Well that's the way this is the ceilings marble. Everything is, it's just beautiful.

Drew (00:22:19):
Yeah. Was there a speakeasy around there anywhere during Kros? Well two of 'em were there.

Corky (00:22:25):
Two of 'em? Yeah. Okay.

Drew (00:22:26):

Corky (00:22:27):
If you read some of that, Al Capone, that was his hang, one of his hangouts cuz he could pull the car right up by the back door, walk up three steps, take a left into a little 24 inch door. And that's where Al Capone would sit and drink whiskey and then hop back in his car and take off

Drew (00:22:43):
<laugh>. Well, we talk about the history that that's lost when we lose a family member. Do you remember your father passing on any of the stories that Henry Craver may have? Things that he experienced?

Corky (00:23:00):
Not really. My dad was in the military. He was always gone fighting the war here he was in World War II with Patton. He was in Korea when I was in the second, third grade, first officer in Vietnam sent by Westmoreland. He was the one in charge of Bay of Pigs when that was going on. So all he had ever did was fight wars and do this. And he was a pretty reserved person. He didn't talk much about the war, he didn't talk much about, but he absolutely loved his grandfather, which was Henry Craver. Now he would talk about him, he'd come down. My dad went to military school down in Lebanon. Henry Craver would come down on Sundays and take him to lunch, lunch. And so he thought a whole lot of him, but he wasn't home to be with him very, very much.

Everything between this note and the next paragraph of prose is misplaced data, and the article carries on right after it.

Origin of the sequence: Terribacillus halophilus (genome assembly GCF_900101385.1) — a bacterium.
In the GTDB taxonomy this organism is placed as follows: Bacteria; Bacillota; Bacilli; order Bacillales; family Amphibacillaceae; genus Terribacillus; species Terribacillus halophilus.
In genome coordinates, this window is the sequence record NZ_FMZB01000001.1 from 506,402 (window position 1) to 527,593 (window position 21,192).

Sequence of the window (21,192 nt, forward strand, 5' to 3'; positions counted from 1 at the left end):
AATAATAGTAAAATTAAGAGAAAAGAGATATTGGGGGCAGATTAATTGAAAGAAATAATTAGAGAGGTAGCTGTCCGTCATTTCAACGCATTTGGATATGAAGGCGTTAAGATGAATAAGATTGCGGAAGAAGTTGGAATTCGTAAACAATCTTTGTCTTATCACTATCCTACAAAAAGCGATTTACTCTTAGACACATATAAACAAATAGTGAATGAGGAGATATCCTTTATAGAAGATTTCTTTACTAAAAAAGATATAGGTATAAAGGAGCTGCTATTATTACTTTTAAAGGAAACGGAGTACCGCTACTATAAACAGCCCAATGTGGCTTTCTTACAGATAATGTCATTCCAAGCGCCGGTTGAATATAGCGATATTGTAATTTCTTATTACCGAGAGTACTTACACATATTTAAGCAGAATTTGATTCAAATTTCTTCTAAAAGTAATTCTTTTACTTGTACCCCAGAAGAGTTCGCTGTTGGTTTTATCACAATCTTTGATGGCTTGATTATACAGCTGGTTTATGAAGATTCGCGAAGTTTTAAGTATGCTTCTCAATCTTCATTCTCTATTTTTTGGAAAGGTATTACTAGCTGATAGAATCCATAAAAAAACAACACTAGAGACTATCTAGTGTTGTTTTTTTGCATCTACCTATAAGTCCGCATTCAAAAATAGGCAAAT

Drew (00:23:50):
Yeah, that's funny about that generation too because I think I was the late baby that came along. So I mean my parents went through the depression then that era. And so when you talk about my dad was in the Korean War and then he fought in or then he was a policeman in Detroit and never would talk about his time in the military or his time as a policeman. It was like that he left that at the office. When he came home, it was family time.

Corky (00:24:27):
That's same way with my dad. He never talked to, I learned more from Woody wood ring, one of Pat's, he was a car, he was his car driver. He was the one that was driving the car when Pat was in the bad car wrecking. And Frank Thomas from Griffin, Georgia was one of Pat's a and he was the one that traveled the head of Patton. I learned more about my father and Patton after my father passed away. They would come to Henderson, see my mother on their way to Florida sometimes, take my mother to Florida, which was very nice. They didn't have to do that, but they did that. So they were a close knit. Those three guys were very, very close. And as a matter of fact, Woody Wooding, he mentioned Detroit owned a Cadillac dealership up in Detroit after the war. So that's where he went. And Frank went down to his hometown of Griffin, Georgia and started a meat packing company. So the older people like me that grew up in Atlanta, they know all about Thomas sausage. So it was kind of famous down